I Don’t Think I’ll Be Here Much Longer

It’s the wrong exit, and I’m lost on my way

to Malibu Beach. I might not hear the freeway

if the car windows were up, but it’s hot,

they’re rolled down, and damn the adobe dust

dulling the view. I follow a detour down to dirt

on a plot of land marked only with tire tracks—


I don’t think anyone really lives here. It seems more

like a spot to crash between seasons of dates and figs,

pieced together with sheets and scavenged boards.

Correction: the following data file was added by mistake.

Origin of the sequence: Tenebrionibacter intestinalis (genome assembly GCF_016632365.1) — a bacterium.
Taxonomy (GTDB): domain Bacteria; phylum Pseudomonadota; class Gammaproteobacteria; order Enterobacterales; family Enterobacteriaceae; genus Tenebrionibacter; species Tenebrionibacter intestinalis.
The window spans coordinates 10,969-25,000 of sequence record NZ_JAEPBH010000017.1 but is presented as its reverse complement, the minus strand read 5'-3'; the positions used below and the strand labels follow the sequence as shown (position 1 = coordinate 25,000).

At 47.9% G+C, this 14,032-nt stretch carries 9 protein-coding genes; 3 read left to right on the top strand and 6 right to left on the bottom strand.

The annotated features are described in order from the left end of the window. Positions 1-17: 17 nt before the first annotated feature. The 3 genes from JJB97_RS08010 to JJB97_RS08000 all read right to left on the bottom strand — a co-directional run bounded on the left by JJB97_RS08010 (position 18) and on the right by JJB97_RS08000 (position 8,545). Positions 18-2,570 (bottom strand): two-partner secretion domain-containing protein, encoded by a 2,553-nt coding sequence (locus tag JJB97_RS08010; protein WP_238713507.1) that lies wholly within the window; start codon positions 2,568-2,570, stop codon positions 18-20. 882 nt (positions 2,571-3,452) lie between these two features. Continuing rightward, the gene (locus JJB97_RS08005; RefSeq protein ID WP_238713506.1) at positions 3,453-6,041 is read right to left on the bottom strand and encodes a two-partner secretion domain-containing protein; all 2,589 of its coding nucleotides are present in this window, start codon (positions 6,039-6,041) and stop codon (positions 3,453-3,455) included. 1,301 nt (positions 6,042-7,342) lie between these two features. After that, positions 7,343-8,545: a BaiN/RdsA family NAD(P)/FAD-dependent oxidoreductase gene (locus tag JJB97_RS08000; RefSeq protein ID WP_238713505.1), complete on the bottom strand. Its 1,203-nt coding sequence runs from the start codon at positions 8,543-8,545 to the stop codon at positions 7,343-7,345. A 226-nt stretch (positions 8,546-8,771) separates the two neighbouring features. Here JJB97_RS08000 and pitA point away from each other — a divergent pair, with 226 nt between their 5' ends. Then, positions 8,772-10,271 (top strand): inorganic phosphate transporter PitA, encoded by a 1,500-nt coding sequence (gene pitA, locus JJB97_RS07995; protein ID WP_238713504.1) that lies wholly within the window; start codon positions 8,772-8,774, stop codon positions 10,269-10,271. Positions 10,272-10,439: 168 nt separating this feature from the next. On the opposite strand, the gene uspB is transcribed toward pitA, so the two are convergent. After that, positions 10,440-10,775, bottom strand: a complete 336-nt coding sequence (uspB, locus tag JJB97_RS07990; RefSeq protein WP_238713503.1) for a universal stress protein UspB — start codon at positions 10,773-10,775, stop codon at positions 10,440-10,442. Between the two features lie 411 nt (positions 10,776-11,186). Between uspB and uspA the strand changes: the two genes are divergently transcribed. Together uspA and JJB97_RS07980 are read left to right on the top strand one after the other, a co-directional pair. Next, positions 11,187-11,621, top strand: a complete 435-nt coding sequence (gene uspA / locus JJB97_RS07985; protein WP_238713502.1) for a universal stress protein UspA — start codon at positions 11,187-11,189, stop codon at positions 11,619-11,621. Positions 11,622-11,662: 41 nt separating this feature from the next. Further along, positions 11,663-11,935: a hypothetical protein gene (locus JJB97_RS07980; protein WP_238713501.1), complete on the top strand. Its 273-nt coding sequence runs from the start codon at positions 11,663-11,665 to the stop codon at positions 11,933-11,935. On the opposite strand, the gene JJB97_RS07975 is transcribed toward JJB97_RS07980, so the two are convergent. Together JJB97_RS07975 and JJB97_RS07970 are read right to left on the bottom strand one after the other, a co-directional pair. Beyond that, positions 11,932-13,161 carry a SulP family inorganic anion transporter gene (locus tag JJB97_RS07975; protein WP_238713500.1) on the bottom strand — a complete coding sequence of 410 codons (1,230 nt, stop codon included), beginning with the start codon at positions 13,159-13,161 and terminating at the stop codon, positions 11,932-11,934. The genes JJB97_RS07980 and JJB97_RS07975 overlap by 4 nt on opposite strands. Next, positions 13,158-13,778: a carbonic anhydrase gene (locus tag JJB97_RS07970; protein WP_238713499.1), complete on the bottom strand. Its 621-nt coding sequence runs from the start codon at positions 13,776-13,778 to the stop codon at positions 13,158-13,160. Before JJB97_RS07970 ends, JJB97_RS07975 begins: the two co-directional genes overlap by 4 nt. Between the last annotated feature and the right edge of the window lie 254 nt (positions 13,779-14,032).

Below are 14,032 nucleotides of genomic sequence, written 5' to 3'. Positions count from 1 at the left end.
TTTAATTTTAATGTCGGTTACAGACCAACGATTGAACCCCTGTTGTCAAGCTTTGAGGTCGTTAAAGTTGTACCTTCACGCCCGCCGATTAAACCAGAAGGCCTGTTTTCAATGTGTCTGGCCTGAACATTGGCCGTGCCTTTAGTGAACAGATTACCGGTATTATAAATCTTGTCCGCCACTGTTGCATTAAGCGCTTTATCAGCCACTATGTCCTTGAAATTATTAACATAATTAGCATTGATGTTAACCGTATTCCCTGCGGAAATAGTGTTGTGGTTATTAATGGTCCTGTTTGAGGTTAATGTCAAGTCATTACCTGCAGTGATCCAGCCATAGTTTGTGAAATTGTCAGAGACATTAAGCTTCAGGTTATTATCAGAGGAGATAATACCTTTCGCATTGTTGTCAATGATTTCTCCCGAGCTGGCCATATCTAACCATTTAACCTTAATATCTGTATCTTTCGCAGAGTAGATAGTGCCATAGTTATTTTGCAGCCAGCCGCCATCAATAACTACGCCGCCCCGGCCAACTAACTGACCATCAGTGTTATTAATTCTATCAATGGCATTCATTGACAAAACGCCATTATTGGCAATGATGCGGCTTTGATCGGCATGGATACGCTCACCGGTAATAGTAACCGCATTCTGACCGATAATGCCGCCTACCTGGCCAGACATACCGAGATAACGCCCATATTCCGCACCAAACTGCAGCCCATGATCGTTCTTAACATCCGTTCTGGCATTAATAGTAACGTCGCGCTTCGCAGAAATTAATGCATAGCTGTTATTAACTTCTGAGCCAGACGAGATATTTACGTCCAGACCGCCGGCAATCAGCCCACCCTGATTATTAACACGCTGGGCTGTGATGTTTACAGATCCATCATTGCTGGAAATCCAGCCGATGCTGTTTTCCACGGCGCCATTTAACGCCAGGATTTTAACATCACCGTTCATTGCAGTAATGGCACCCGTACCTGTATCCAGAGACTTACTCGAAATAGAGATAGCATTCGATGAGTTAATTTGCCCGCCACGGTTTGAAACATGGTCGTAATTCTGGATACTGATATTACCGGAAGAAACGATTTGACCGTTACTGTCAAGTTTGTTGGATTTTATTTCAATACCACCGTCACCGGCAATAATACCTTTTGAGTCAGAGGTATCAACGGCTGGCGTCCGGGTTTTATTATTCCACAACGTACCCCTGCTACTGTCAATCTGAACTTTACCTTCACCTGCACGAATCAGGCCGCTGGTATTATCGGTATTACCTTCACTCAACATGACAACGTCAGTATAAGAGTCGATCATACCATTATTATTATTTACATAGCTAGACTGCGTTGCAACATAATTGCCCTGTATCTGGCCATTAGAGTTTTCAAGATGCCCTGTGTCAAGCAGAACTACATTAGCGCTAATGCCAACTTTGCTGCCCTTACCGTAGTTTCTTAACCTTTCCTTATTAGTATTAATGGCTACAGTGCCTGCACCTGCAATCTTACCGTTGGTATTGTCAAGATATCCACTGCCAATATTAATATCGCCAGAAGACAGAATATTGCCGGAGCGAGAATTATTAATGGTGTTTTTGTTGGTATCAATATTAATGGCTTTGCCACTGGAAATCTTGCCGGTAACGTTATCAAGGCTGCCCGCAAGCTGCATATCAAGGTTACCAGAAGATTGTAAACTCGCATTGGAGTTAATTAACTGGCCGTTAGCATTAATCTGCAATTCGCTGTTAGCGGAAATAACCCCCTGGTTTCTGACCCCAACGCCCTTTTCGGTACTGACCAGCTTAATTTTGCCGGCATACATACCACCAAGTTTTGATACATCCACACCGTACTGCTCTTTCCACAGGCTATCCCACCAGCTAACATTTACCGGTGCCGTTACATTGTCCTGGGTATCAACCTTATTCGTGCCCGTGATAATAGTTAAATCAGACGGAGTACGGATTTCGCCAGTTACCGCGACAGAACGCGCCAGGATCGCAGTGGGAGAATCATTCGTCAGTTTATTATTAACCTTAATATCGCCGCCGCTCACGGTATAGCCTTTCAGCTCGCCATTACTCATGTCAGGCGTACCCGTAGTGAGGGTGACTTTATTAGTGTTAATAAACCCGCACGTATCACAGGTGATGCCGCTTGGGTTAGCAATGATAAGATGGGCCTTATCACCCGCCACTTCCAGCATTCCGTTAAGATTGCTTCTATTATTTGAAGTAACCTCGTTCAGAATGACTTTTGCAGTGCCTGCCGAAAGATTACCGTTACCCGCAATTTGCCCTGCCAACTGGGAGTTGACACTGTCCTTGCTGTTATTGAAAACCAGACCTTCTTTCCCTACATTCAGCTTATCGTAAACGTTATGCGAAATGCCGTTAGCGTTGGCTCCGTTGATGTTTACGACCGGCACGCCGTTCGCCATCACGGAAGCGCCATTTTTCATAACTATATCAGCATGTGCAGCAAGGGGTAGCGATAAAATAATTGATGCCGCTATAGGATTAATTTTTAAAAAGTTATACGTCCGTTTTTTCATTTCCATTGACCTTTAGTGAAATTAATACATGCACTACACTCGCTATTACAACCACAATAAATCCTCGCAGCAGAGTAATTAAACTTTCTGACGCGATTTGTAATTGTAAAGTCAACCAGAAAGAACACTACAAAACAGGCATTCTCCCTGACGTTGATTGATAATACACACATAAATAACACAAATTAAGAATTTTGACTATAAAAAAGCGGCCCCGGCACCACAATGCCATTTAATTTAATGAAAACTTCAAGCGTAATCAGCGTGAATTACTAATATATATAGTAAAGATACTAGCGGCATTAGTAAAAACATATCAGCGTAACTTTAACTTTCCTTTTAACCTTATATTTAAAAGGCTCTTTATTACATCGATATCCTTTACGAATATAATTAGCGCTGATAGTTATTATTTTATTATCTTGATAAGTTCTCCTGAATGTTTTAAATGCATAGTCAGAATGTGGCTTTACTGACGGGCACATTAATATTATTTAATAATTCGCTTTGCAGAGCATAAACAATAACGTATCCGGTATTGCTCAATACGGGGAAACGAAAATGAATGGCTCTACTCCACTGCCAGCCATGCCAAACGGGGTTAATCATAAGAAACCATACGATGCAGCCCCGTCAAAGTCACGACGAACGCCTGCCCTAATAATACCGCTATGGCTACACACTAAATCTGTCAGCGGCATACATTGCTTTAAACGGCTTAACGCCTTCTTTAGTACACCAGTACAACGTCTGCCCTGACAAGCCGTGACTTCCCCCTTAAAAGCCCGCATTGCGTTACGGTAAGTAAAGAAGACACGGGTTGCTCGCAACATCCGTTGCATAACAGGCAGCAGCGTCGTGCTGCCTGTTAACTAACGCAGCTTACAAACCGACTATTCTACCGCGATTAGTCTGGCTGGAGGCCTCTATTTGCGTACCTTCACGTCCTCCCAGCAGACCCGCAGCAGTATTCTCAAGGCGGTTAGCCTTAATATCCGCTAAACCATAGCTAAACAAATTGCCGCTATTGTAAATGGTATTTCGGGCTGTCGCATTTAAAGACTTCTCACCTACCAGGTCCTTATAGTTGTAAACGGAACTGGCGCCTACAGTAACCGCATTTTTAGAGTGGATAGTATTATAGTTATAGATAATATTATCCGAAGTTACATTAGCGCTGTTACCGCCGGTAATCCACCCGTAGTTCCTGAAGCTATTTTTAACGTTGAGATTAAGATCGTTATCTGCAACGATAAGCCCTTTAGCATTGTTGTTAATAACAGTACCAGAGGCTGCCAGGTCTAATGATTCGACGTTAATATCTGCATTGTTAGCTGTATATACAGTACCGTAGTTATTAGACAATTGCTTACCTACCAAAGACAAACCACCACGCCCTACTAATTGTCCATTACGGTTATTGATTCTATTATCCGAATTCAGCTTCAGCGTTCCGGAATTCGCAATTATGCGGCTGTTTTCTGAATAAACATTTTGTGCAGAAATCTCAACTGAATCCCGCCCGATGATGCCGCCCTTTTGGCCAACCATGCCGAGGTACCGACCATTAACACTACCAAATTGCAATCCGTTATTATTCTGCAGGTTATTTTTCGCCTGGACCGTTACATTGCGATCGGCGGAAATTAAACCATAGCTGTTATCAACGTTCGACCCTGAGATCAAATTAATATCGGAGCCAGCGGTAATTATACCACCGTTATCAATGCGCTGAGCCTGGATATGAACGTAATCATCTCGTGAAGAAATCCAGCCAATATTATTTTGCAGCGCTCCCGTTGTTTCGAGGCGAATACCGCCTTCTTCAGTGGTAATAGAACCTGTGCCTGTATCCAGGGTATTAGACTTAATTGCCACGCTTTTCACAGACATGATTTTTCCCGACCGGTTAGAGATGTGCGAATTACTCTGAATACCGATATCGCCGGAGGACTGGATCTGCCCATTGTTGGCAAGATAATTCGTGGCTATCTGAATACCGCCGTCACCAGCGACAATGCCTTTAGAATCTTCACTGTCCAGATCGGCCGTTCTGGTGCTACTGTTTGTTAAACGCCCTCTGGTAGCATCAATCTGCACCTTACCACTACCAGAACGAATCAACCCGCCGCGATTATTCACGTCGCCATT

I wave to a girl who’s sitting on a floor made entirely

of discarded wood doors, a girl with coyote thistles

stuck to her socks. She tells me there’s no place here

to swim. She says there’s no beach. Just creeks

that always run dry but never the same way twice.


Photo Credit: MaxPixel via Creative Commons

About the author

Mark Lee Webb received an MFA from Queens University of Charlotte. He has published two chapbooks: WHATEVERITS (Finishing Line Press, 2014) and The Weight of Paper (ELJ Publications, 2014). His poems have appeared in many literary journals, including Ninth Letter, Rattle, Reed, The Louisville Review, Aeolian Harp, Soundings Review, Glassworks, and others.

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